What do you do when your boss is giving you more attention than you would like on a particular issue? Put more bluntly; how do you deal constructively with micro-management?

This was the question I was asked by a senior executive last week, who is frustrated and fatigued by the behavior of her boss. He’s “fixated” on a particular issue, calling her daily, wanting to see detailed reports, asking to attend team meetings, and the like. Understandably, it’s having a poor impact and starting to affect her confidence. I’m sure you’ve experienced something similar; probably multiple times in your career, and maybe even several times this week!

The temptation when we experience something like this is to demonize our manager, resent their attention and pull away. This almost never ends well. The good news is that there are several things you can do to positively affect your situation.

Alter your perspective

Micro-management is a matter of perspective. You may feel like your boss’ actions are unjustified, controlling and untrusting, but your boss will likely have a very different story informing their actions; a story that you need to understand in order to solve the issue. In any case, since they have positional power, the more you resist the attention, the more attention you will get.

It’s easy to label your boss a micro-manager, but it’s overly simplistic and not very helpful. Rather than focus on your boss’ management style, ask yourself why they might be so preoccupied with this issue in particular; what’s at stake for them? What are the risks they may feel? Why might they be fearful or anxious? This approach will help you start from a place of empathy rather than judgment, which is the first step to changing the situation for the better.

Agree what great looks like

In soccer, we would never begin a game until the goals are locked in place and visible to everyone. Yet often we invest huge amounts of time and energy into an issue, with huge consequences for success or failure, without knowing exactly where the goal is.

We may be super motivated and have a massive work ethic, but our boss – the person who will ultimately judge our performance – has a whole bunch of expectations about what we’re going to deliver. Here’s the problem; about a third of their expectations will be articulated, a third will be unspoken, and the other third will be unconscious. This is not a game we can win.

Ask your boss; how would you know that this issue is solved? What would you see? What would great look like? What’s important to you as we work through the process of solving it?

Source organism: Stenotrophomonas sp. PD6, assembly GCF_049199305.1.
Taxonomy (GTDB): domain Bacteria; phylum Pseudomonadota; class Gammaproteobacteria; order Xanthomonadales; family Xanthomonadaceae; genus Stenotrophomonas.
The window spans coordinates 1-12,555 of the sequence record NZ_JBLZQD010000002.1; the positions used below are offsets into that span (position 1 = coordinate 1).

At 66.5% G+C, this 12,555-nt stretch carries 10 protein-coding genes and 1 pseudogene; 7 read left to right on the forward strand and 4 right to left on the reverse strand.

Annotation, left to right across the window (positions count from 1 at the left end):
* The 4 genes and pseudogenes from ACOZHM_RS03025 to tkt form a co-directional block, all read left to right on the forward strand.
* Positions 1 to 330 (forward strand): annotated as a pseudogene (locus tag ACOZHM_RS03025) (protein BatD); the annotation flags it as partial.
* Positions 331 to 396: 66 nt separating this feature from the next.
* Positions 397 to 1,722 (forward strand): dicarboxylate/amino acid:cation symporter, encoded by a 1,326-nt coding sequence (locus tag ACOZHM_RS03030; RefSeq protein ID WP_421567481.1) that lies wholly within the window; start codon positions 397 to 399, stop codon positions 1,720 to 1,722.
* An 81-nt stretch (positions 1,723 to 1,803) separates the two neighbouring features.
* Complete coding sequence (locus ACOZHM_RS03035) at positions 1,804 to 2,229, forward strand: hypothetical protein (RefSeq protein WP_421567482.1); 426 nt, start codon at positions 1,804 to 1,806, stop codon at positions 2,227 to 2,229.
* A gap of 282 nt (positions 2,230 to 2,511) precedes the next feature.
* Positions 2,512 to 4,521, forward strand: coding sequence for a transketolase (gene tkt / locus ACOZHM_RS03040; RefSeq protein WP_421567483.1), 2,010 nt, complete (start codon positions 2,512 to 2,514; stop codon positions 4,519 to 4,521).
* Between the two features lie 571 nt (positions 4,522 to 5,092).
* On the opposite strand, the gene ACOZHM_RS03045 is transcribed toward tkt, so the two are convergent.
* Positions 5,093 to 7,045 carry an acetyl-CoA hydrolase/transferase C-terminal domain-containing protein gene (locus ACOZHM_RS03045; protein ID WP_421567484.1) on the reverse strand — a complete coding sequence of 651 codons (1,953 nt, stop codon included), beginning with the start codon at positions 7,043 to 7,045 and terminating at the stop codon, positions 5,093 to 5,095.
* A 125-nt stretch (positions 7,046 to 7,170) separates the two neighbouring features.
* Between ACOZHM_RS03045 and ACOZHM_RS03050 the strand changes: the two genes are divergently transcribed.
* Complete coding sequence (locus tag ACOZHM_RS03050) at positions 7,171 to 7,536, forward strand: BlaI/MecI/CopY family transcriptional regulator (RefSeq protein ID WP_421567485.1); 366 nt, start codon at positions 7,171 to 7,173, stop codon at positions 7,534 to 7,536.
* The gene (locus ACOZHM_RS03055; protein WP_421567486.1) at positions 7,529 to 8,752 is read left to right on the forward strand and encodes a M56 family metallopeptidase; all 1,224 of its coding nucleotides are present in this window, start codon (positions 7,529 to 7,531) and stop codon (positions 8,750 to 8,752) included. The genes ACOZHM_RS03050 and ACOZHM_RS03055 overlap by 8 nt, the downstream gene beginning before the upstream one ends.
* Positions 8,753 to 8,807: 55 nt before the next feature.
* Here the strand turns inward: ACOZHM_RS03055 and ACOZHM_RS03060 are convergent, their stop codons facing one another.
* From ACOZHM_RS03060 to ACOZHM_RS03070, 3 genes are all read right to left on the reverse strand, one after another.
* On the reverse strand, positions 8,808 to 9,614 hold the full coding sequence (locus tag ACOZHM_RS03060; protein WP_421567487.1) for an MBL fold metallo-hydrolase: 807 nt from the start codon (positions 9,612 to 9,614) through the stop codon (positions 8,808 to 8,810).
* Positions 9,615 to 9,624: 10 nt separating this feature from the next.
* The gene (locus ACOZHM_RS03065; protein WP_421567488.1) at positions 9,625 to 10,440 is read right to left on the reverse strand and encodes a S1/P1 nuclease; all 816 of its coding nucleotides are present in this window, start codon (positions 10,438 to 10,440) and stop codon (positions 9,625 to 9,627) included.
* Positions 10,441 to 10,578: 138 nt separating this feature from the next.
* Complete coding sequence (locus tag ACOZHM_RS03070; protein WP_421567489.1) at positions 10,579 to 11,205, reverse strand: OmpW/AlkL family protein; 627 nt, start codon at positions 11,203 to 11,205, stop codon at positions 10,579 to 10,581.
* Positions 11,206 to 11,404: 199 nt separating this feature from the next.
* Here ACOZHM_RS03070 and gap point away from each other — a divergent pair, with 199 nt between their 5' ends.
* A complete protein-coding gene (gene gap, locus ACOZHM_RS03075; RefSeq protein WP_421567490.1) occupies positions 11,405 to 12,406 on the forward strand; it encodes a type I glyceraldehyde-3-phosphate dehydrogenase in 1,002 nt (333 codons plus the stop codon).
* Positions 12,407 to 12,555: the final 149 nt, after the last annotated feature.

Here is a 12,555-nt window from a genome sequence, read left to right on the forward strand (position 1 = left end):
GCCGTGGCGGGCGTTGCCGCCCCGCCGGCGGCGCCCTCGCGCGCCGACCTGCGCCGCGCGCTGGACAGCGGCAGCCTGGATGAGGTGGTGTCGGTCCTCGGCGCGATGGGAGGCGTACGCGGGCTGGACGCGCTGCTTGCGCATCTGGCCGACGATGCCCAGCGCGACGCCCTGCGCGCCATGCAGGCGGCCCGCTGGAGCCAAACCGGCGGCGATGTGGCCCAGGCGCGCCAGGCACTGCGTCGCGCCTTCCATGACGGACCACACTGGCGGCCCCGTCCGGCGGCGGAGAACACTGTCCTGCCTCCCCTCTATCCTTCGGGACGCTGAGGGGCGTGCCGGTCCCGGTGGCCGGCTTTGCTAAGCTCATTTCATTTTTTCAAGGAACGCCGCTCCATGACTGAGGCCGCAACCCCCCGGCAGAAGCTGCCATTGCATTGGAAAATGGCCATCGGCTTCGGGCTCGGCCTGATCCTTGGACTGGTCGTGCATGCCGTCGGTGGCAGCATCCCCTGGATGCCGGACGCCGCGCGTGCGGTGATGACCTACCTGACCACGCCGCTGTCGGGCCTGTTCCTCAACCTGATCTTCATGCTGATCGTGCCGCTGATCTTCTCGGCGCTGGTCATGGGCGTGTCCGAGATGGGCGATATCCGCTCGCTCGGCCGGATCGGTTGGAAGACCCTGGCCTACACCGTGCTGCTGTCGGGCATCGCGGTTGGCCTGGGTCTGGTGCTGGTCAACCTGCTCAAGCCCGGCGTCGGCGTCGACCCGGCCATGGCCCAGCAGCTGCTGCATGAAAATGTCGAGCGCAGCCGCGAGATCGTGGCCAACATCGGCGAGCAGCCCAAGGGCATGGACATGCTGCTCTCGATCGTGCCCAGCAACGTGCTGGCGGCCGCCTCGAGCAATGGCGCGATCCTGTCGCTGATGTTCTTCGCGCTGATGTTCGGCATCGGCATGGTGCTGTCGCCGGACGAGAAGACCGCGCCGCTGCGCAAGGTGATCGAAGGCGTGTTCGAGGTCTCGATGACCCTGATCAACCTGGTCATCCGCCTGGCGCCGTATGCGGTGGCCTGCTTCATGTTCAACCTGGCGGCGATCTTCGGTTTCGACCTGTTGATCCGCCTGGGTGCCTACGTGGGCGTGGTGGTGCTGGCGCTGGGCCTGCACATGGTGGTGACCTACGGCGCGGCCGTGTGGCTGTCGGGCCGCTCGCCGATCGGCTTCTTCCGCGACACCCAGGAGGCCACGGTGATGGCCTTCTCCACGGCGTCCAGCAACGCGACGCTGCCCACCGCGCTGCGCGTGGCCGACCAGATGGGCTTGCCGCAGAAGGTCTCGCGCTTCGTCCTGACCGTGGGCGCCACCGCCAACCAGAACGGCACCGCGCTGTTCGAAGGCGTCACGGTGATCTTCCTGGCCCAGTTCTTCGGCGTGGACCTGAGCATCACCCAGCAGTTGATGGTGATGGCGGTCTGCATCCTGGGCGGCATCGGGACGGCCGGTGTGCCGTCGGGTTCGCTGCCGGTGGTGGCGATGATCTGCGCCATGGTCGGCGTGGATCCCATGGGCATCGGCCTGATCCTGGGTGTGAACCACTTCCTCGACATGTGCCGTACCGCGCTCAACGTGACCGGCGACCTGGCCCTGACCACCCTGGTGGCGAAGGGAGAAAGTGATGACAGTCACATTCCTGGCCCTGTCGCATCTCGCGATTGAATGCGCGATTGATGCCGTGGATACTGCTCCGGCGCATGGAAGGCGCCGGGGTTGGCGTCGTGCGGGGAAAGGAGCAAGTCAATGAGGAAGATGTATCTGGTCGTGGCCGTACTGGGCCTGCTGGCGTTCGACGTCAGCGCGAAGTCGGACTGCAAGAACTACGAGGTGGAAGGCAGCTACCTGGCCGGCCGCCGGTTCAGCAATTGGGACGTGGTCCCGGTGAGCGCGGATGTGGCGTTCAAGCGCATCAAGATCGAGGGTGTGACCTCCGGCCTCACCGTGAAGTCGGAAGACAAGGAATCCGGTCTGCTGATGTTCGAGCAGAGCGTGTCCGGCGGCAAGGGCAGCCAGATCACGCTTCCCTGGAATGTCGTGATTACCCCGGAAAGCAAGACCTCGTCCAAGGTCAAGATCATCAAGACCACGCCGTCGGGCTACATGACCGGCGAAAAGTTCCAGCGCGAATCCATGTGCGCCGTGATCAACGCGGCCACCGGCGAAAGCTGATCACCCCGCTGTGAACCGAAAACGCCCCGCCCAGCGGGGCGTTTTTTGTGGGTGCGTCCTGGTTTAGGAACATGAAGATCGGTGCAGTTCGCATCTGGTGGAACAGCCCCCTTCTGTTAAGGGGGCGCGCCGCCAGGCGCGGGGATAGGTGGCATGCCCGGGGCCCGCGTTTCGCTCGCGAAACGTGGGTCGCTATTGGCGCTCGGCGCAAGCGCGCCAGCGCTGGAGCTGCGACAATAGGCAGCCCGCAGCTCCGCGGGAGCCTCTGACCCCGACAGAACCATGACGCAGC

Show you care more than they do

When you’re getting unwanted attention from above, it’s almost always because that person believes they care more about the issue than you do. In essence, they feel like you’ve made it their problem. And if they feel you’ve made it their problem, it’s going to be your problem, with interest.

You’ve probably heard the aphorism “what interests my boss fascinates me.” This is your challenge. You must convince your boss that this issue is your number one priority, and that you will not rest until it’s solved. List out all of the things you’re already doing, and all of the things you are planning to do, to solve the issue. Only then will your boss believe that you are taking ownership of the issue, at which point they will likely breathe out and relax a little.

Ask for help

Ideally, you want your boss by your side, helping you to solve the issue, not micromanaging you on an hourly basis. Otherwise, you have two problems to solve; the issue itself, and an irate, fearful boss. In any case, if the issue is big enough, your boss is going to get involved, so you’re better off directing their energy in a way that’s helpful to you.

Once you’ve listed out all of the things you’re doing and planning to do, ask for guidance. It might sound like, “as you can see, I’m doing these ten things to solve this issue right now, but I don’t have a monopoly on good ideas. Given all of your experience, I’d love your help and guidance. Is there anything else that you think I should be doing?”

Your boss is now invested in helping you solve this issue, so you have one final card to play; make some requests to help you get it done. Determine the two or three things that your boss can do to help you, and ask for them. Perhaps it’s removing some bureaucracy, or freeing up your diary, or giving you some resources; whatever it is, this is the time to ask.

I hope this blog will help you to deal constructively with the attentions of your boss, and build an even more effective partnership with them over time.

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about PETER

For two decades, Dr. Peter Fuda has been a Sherpa to leaders, teams and organizations across the globe. He’s coached more than 250 CEOs to measurably higher levels of performance. His consulting company has delivered dozens of cases of business transformation and thousands of individual cases of leadership transformation, at a success rate of greater than 90%.

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